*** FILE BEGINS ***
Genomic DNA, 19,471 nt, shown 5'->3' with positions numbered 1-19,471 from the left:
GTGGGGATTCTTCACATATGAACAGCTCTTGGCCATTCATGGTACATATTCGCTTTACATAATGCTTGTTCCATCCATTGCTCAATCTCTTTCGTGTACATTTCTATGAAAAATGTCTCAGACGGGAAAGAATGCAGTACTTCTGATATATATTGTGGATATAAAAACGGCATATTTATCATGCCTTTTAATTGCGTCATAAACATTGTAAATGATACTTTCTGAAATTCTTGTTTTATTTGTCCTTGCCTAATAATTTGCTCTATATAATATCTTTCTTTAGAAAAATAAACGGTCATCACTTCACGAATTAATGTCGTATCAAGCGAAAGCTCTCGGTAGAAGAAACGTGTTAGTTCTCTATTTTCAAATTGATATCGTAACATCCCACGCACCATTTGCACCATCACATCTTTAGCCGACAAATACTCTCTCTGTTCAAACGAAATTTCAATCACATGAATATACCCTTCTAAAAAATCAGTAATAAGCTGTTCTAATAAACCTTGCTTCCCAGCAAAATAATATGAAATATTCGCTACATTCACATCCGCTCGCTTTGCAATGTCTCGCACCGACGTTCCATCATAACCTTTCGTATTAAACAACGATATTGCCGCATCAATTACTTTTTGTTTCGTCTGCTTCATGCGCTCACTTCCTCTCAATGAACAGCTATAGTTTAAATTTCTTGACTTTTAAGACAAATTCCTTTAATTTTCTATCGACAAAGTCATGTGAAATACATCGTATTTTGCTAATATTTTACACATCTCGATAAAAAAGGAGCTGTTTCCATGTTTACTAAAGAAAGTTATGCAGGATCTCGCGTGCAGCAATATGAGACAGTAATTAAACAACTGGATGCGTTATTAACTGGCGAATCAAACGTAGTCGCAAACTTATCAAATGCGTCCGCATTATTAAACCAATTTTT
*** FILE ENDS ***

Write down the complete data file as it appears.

Genomic DNA, 19,471 nt, shown 5'->3' with positions numbered 1-19,471 from the left:
GTGGGGATTCTTCACATATGAACAGCTCTTGGCCATTCATGGTACATATTCGCTTTACATAATGCTTGTTCCATCCATTGCTCAATCTCTTTCGTGTACATTTCTATGAAAAATGTCTCAGACGGGAAAGAATGCAGTACTTCTGATATATATTGTGGATATAAAAACGGCATATTTATCATGCCTTTTAATTGCGTCATAAACATTGTAAATGATACTTTCTGAAATTCTTGTTTTATTTGTCCTTGCCTAATAATTTGCTCTATATAATATCTTTCTTTAGAAAAATAAACGGTCATCACTTCACGAATTAATGTCGTATCAAGCGAAAGCTCTCGGTAGAAGAAACGTGTTAGTTCTCTATTTTCAAATTGATATCGTAACATCCCACGCACCATTTGCACCATCACATCTTTAGCCGACAAATACTCTCTCTGTTCAAACGAAATTTCAATCACATGAATATACCCTTCTAAAAAATCAGTAATAAGCTGTTCTAATAAACCTTGCTTCCCAGCAAAATAATATGAAATATTCGCTACATTCACATCCGCTCGCTTTGCAATGTCTCGCACCGACGTTCCATCATAACCTTTCGTATTAAACAACGATATTGCCGCATCAATTACTTTTTGTTTCGTCTGCTTCATGCGCTCACTTCCTCTCAATGAACAGCTATAGTTTAAATTTCTTGACTTTTAAGACAAATTCCTTTAATTTTCTATCGACAAAGTCATGTGAAATACATCGTATTTTGCTAATATTTTACACATCTCGATAAAAAAGGAGCTGTTTCCATGTTTACTAAAGAAAGTTATGCAGGATCTCGCGTGCAGCAATATGAGACAGTAATTAAACAACTGGATGCGTTATTAACTGGCGAATCAAACGTAGTCGCAAACTTATCAAATGCGTCCGCATTATTAAACCAATTTTT